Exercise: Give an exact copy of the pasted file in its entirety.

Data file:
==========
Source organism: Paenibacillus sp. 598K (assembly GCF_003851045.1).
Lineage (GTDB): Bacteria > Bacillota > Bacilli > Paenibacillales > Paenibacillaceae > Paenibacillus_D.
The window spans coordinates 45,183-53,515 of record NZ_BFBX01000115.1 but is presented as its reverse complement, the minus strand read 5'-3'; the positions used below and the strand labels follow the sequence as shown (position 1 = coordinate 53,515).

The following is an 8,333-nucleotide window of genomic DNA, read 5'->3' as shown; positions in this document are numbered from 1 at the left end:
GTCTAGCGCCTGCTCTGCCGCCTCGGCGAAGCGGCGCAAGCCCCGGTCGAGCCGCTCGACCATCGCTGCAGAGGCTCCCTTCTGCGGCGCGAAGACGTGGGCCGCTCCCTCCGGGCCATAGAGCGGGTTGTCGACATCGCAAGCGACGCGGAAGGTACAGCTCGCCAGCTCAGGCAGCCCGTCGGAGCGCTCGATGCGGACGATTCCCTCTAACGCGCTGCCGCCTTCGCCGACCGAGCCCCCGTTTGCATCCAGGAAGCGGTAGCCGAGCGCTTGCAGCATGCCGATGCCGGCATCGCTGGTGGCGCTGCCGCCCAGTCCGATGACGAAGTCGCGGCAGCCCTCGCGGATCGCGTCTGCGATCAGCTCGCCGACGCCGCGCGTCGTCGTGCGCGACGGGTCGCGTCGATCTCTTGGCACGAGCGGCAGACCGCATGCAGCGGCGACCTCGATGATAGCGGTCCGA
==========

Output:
Source organism: Paenibacillus sp. 598K (assembly GCF_003851045.1).
Lineage (GTDB): Bacteria > Bacillota > Bacilli > Paenibacillales > Paenibacillaceae > Paenibacillus_D.
The window spans coordinates 45,183-53,515 of record NZ_BFBX01000115.1 but is presented as its reverse complement, the minus strand read 5'-3'; the positions used below and the strand labels follow the sequence as shown (position 1 = coordinate 53,515).

The following is an 8,333-nucleotide window of genomic DNA, read 5'->3' as shown; positions in this document are numbered from 1 at the left end:
GTCTAGCGCCTGCTCTGCCGCCTCGGCGAAGCGGCGCAAGCCCCGGTCGAGCCGCTCGACCATCGCTGCAGAGGCTCCCTTCTGCGGCGCGAAGACGTGGGCCGCTCCCTCCGGGCCATAGAGCGGGTTGTCGACATCGCAAGCGACGCGGAAGGTACAGCTCGCCAGCTCAGGCAGCCCGTCGGAGCGCTCGATGCGGACGATTCCCTCTAACGCGCTGCCGCCTTCGCCGACCGAGCCCCCGTTTGCATCCAGGAAGCGGTAGCCGAGCGCTTGCAGCATGCCGATGCCGGCATCGCTGGTGGCGCTGCCGCCCAGTCCGATGACGAAGTCGCGGCAGCCCTCGCGGATCGCGTCTGCGATCAGCTCGCCGACGCCGCGCGTCGTCGTGCGCGACGGGTCGCGTCGATCTCTTGGCACGAGCGGCAGACCGCATGCAGCGGCGACCTCGATGATAGCGGTCCGA